7 ELR 20213 | Environmental Law Reporter | copyright © 1977 | All rights reserved

Michigan Oil Co. v. Natural Resources Commission

No. 24747 (249 N.W.2d 135, 71 Mich. App. 667) (Mich. Ct. App. October 19, 1976)

ELR Digest

The court upholds the denial by the Director of the Department of Natural Resources (DNR) of oil drilling permits in the Pigeon River State Forest notwithstanding the existence of valid oil leases. The Pigeon River Forest is a large, relatively unspoiled tract of mostly state land that contains the only sizable wild elk herd east of the Mississippi as well as many other types of animals. In 1968, DNR let oil leases in the forest without considering the possible effects of drilling on state lands; DNR's decision was based on the view that no one would actually drill. In 1971, appellant's predecessor in title applied to drill on a portion of one of these leases. DNR turned down the application on the grounds that the drilling would cause "serious and unnecessary damage" to area wildlife and that drilling should be delayed pending completion of a forest management plan.

DNR and the Commission have the power to decide whether and on what terms to lease. Mich. Comp. Laws Ann. § 299.3a. The DNR Director, as Supervisor of Wells, has the power under the Oil Conservation Act, Mich. Comp. Laws Ann. § 319.1 et seq., to grant or deny permits to drill. Included in this authority is the power to prevent "waste" from oil and gas operations on state lands. Although the dissent correctly points out that the Commission is attempting to rectify a mistake, nothing prevents a public agency entrusted with the protection of the state's natural resources from correcting prior errors so as to benefit the public. The denial was not based solely on DNR's duty to prevent waste, but also on its authority as trustee to protect state-owned lands. The Oil Conservation Act is not limited to allowing DNR only to prevent waste directly connected with oil and gas production. The statutorily-required "ordinary meaning" of waste encompasses damage to natural resources incidental to oil production.

Denial of the permit did not effect an unconstitutional taking of property without just compensation since the primary value of the property is not lost. Appellant's property interest is derived from a contract with the state and subject to Commission rules under the police power. See Robertson v. Commissioner of State Land Office, 44 Mich. 274, 6 N.W. 659 (1880). The lease does not guarantee a right to drill. That no rules existed at the time of denial is immaterial.

Appellant's argument that the Commission's action is illegal zoning is merely a play on words. Furthermore, substantive due process requires only that a standard used by a state agency be as reasonably precise as the subject matter permits. Michigan State Highway Comm'n v. Vanderkloot, 392 Mich. 159, 220 N.W.2d 416, 4 ELR 20694 (1974). The Commission neither impaired a contract nor is estopped from its action. Mere breach of contract by a governmental agency is not an impairment of contract. Thompson v. Auditor General, 261 Mich. 624, 247 N.W.2d 360 (1933). The open-ended provision in the lease concerning the application of DNR rules prevents DNR from being estopped. Nor does the permit's denial constitute a denial of equal protection. Although earlier permits have been granted for nearby leases, appellant has not shown that the Commission's later consideration of "waste" regarding its permit constitutes arbitrary action.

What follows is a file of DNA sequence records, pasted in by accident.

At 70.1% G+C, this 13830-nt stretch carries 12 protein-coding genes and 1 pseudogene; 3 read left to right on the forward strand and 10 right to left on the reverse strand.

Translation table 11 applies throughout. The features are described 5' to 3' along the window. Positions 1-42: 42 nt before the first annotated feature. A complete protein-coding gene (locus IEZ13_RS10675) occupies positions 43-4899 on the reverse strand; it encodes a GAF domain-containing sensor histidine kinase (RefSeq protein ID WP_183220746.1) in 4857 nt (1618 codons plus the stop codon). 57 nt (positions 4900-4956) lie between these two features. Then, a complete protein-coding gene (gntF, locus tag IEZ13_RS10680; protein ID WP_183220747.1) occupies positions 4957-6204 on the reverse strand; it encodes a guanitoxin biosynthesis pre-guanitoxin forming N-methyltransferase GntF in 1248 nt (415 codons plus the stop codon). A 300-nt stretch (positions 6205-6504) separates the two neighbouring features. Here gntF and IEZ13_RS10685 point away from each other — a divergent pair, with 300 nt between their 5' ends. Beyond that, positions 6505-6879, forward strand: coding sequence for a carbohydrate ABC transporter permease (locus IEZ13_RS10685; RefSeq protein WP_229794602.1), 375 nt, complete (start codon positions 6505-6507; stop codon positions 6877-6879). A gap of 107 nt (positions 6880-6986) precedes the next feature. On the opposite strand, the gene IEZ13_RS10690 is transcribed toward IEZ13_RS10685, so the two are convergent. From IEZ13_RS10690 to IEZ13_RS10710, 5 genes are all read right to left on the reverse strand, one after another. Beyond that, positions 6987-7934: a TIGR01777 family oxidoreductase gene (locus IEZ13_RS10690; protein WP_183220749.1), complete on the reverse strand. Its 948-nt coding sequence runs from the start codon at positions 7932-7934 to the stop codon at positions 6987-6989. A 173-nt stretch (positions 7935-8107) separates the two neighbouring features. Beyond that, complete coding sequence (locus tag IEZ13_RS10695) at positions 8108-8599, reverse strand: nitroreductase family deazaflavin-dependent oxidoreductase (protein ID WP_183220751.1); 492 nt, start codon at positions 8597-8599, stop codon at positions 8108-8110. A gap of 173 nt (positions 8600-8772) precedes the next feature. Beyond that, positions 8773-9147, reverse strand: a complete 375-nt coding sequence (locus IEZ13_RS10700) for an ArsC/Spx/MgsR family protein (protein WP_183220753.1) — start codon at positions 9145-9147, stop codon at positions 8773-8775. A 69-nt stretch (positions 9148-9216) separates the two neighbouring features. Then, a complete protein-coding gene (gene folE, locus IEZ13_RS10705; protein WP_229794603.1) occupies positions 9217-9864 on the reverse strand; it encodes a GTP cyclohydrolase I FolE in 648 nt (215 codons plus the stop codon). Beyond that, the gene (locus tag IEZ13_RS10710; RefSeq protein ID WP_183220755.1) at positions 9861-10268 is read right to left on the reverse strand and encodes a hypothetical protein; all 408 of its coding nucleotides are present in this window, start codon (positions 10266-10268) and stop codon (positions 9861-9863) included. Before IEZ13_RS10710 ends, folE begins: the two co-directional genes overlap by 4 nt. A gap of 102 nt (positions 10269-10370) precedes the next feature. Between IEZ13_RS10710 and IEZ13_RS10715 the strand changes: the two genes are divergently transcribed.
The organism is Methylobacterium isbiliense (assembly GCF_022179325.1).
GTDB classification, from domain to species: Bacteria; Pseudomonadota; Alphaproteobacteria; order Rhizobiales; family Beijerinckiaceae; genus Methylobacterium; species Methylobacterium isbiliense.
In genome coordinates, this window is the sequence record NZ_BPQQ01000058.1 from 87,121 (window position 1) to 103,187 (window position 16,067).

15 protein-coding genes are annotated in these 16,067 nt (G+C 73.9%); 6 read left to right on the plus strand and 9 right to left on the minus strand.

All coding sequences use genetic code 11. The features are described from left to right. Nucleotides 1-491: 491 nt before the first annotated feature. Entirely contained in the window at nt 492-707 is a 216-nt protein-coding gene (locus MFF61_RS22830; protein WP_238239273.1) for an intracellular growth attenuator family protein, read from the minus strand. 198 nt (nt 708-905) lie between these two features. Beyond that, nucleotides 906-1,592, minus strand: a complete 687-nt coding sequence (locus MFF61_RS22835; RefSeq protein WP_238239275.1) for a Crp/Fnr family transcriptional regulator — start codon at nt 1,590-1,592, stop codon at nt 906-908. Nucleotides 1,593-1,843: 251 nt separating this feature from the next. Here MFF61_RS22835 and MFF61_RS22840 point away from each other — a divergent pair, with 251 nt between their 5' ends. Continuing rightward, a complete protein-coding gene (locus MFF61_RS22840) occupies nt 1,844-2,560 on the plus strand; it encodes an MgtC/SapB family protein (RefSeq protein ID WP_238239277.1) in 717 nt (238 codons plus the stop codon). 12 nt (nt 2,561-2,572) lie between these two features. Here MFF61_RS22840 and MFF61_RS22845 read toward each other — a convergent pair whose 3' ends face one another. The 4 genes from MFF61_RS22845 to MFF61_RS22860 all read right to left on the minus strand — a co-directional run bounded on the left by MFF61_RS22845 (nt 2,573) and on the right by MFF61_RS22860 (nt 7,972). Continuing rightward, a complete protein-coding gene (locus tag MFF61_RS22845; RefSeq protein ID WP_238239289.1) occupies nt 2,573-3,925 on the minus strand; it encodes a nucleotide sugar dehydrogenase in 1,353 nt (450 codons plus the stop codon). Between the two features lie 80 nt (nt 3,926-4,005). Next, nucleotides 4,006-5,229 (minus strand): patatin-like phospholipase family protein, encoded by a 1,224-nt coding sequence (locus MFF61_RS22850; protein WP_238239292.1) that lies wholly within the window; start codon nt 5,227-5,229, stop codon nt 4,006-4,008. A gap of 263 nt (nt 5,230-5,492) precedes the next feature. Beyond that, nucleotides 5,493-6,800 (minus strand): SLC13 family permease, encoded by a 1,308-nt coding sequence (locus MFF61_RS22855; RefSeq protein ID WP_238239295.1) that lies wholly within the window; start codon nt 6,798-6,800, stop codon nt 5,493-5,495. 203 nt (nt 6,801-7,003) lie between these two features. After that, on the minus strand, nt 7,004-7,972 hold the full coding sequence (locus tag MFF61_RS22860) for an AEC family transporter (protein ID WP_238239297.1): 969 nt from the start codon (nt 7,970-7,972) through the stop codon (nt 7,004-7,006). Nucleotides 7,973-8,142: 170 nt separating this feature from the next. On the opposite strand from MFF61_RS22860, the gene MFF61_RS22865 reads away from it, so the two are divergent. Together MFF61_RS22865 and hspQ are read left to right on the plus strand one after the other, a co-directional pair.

Circuit Judge Peterson, in dissent, argues that the DNR arbitrarily denied the drilling permit by calling the very act of producing oil and gas "waste" injurious to the environment. Especially relevant is that the record nowhere supports the Commission's finding that ecosystem damage is unnecessary within the meaning of the Oil Conservation Act. The Act's thrust is to promote efficient production of oil and gas. Nowhere does the Act grant authority to deny a drilling permit to prevent future waste. Also, the trial court erroneously interpreted the statute to allow permit denial on ecological grounds. The Act requires issuance of a permit except for noncompliance with departmental rules, of which there are none. Furthermore, denial of the permit destroys the lease's value. See Spanich v. Livonia, 355 Mich. 252, 94 N.W.2d 62 (1959); Union Oil Co. of California v. Morton, 512 F.2d 743, 5 ELR 20218 (9th Cir. 1975). The public trust theory is inapplicable here, since it deals only with submerged Great Lakes lands.

The full text of this opinion is available from ELR (22 pp. $2.75, ELR Order No. C-1107).

Counsel for Appellant
John Sklar
Honigman, Miller, Schwartz & Cohn
2290 First National Bank Bldg., Detroit MI 48226
(313) 962-6700

Counsel for Appellee
Frank J. Kelley, Attorney General; Robert A. Derengoski, Solicitor General; Jerome Maslowski, Ass't Attorney General
Law Building, Lansing MI 48913
(517) 373-1130

Counsel for Intervenor Pigeon River Country Association
Peter J. Vellenga
Vellenga & Blumberg
Gaylord MI 49735
(517) 732-2469

Bronson, J., joined by Kelly, P.J.; Peterson, J., dissents.


7 ELR 20213 | Environmental Law Reporter | copyright © 1977 | All rights reserved